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We are going to be working on your first investing challenge by working on your investment objectives!

This is challenge 1 of 4 in the investing series.
 

Note: If you are outside of the U.S. be sure to research the equivalents in your country for the tools/suggestions mentioned throughout this investing series.


Let's start at the very beginning though.......why does investing matter?

If you don't already know, when it comes to growing your money over the long term and building real wealth, investing is how you do it and although investing comes with a certain level of risk, it is the rich get rich and stay rich. However, for many people investing seems complicated and confusing but it really isn't.


You can invest in a variety of ways and the 3 major ways are

  1. In the stock market
  2. In real estate and
  3. In business


In this investing series we'll be focusing on the stock market.


One way to approach thinking about investing

You can think of investing similar to this example - If you were move to a country where you don't speak the language and you needed to get directions, at first it could be very frustrating. You wouldn't understand where people were telling you to go, you'd probably get lost or it would take you a lot longer to get to your destination. For many people this is ok, they can live in a different country for years and never learn how to say anything other than the basic greeting.


But then imagine you decide to take things into your own hands and fully experience all this new country has to offer. You buy a language dictionary and then you start taking language classes. After a few weeks or months you'll be able to piece together phrases and then full sentences and before you know it you are speaking the language fluently without giving it a second thought - Investing is very similar.
 

It takes time to learn, but with consistently, you can get the hang of it and grow your money.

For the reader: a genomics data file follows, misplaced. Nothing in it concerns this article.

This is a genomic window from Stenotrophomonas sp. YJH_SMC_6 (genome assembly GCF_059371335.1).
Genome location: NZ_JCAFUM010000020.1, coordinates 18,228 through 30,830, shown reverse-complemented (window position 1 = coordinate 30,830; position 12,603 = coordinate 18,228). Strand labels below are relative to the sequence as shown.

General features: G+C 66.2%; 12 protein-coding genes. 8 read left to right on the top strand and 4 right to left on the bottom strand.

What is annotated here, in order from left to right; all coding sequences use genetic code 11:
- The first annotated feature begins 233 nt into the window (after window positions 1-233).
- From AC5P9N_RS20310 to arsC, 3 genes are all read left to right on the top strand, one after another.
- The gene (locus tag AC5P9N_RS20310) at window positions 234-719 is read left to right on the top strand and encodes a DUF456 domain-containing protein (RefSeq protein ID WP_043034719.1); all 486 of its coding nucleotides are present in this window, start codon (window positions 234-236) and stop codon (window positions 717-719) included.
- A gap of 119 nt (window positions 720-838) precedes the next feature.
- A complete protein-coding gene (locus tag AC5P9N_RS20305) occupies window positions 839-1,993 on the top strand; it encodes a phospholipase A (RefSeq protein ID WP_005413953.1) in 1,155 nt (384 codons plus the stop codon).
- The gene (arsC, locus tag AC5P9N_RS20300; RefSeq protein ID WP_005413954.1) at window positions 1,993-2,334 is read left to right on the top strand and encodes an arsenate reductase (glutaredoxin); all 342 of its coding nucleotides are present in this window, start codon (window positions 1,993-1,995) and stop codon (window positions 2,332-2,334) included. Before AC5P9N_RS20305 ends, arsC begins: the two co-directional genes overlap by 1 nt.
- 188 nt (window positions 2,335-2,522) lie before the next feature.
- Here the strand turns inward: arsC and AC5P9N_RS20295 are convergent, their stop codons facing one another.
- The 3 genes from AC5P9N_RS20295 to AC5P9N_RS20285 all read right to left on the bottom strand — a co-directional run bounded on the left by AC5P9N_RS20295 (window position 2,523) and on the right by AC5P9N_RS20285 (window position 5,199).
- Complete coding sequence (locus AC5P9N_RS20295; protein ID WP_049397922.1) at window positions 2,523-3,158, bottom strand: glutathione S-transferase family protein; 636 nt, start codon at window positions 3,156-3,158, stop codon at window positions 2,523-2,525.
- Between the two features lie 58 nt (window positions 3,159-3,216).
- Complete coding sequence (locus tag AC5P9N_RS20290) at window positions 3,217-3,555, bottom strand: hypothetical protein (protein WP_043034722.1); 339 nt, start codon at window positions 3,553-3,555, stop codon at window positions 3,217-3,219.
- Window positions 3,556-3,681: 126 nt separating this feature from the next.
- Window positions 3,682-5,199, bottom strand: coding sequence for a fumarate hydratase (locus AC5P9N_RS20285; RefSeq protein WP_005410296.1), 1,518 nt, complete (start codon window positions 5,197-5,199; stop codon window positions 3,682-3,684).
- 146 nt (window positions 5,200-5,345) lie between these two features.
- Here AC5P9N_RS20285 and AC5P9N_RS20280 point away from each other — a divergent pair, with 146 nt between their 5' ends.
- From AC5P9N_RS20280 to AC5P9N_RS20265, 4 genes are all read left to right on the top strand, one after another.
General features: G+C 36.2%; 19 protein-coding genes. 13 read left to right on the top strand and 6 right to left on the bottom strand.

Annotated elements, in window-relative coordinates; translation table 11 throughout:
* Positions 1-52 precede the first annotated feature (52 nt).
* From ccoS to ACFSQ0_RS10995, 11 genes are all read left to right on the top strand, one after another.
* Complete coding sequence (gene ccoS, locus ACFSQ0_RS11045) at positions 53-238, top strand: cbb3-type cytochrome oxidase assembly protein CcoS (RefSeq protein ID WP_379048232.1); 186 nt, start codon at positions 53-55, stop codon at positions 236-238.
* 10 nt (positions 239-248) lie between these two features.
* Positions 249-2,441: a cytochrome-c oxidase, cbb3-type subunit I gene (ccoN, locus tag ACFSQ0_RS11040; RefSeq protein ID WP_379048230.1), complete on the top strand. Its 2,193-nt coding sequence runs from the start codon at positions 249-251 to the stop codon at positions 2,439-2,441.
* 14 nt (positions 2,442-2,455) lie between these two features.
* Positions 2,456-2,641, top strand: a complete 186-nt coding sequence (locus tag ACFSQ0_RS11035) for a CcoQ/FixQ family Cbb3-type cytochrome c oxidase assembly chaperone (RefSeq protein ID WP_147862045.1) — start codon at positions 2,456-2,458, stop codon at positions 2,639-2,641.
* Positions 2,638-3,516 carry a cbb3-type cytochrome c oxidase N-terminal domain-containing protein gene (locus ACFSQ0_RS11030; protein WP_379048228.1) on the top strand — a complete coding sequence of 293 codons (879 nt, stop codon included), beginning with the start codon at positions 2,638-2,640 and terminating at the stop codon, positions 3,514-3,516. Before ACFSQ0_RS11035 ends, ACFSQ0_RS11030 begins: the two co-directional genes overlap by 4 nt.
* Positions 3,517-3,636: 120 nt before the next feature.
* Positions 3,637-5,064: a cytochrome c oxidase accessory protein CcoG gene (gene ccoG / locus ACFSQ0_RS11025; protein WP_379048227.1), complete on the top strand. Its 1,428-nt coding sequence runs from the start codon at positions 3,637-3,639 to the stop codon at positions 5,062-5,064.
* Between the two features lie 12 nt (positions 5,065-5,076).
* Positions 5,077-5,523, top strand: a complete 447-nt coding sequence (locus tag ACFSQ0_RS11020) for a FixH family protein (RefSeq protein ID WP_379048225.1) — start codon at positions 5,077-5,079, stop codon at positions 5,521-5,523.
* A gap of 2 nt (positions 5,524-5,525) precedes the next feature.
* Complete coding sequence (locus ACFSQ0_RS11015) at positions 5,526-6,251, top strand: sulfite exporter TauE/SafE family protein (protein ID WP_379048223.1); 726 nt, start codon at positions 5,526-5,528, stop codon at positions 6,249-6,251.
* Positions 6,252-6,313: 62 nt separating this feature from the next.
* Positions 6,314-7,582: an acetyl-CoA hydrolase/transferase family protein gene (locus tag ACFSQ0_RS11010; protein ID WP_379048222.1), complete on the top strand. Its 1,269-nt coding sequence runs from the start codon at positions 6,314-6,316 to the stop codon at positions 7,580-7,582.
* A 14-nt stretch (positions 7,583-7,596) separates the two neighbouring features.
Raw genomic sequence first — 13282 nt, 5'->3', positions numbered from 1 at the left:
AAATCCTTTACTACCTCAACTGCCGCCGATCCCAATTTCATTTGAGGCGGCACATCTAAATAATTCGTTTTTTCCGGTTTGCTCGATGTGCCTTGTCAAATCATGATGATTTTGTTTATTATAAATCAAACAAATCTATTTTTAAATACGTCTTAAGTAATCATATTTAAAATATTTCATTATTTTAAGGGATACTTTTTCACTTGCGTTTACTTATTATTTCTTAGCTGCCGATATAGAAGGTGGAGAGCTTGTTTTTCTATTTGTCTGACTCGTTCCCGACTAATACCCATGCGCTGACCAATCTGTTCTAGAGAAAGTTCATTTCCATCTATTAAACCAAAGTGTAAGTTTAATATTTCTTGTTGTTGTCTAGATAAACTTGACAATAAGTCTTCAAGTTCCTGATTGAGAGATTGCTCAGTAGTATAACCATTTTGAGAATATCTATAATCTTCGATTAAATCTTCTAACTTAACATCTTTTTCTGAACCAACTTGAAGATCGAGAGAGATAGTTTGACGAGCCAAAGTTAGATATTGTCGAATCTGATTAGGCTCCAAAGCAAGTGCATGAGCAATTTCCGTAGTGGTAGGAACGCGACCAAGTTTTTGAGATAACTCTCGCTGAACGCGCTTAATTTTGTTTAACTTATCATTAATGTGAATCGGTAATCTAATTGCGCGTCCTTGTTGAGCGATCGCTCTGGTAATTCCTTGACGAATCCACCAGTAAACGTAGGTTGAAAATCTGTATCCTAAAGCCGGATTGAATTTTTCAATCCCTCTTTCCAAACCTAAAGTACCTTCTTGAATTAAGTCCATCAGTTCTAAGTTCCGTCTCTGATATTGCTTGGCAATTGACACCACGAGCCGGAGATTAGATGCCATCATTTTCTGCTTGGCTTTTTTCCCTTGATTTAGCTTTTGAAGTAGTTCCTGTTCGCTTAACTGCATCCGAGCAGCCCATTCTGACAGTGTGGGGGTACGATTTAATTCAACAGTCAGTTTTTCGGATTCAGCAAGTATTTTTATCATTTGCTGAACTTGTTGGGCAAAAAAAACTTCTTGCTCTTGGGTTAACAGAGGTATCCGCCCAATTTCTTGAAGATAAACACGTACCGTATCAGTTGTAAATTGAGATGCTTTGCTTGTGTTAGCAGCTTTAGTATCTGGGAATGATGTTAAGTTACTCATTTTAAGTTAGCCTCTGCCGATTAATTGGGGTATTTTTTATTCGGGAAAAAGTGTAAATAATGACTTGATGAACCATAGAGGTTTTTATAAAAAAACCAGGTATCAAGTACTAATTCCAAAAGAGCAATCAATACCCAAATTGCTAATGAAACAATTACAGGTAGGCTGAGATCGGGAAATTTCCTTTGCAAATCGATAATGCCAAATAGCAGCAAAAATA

Defining your investment objectives

It's important to plan to invest long term and it's equally important to clearly define your investment objectives so you can lay out the right investment plan for yourself and in relation to your financial goals.

Important to note: If you will need the money you are thinking of investing in 5 years or less, then you should not be investing it. Why? Investments take time to grow and 5 years or less may not be enough to weather a bad economy and so if you choose to withdraw your money too soon, you could potentially be taking a loss.


Over the long term however, the market tends to smooth out and historical return averages from the stock market are around ~8% - much better than the pitiful savings account interest rates and don't forget the power of compounding!


So back to your objectives! 


Your investment objectives are basically want you want your money to be able to accomplish for you with growth in the long term. Examples include things like retirement, your child's education, creating a family legacy to be passed through generations, buying your dream house etc.
 

Once you've defined your objectives you'll need to do the following:

  • Assign a date to your objectives (e.g. retirement by age 65) and determine the number of years you have to save.
  • Determine how much you want to (realistically) save in total.
  • Break things down into how much you need to be saving each month for each objective to be met.
     

Here's a great calculator from Dave Ramsey that can help you with your calculations! 


Don't worry if the numbers are lower than you imagined when you lay things out realistically (due to debt and other financial obligations). You can always readjust your objectives over time as you are able to save more.
 

Also if you have high interest debt (consumer loans, credit cards etc) you want to make sure you focus on paying off this debt as quickly as possible before you ramp up on investing. You can start with making small investment contributions and then ramp up after your debt is gone.


Your challenge this week is to use the downloadable worksheet on this page to create your investment objectives and work on the steps listed above.


P.S. Don't forget to share your progress in the Facebook group!


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It's week 14 of The 26 week savings challenge!

This week, your savings deposit amount is $55.00

(If you've been consistent with your deposits, this week's deposit will bring your balance to $406!)
 

Actions:

  1. Make your transfer.
  2. Check off this week's amount on your savings challenge schedule.
  3. Share your progress in the Facebook group!
     

Note: This challenge will be on-going throughout this accountability program in addition to your other weekly challenges.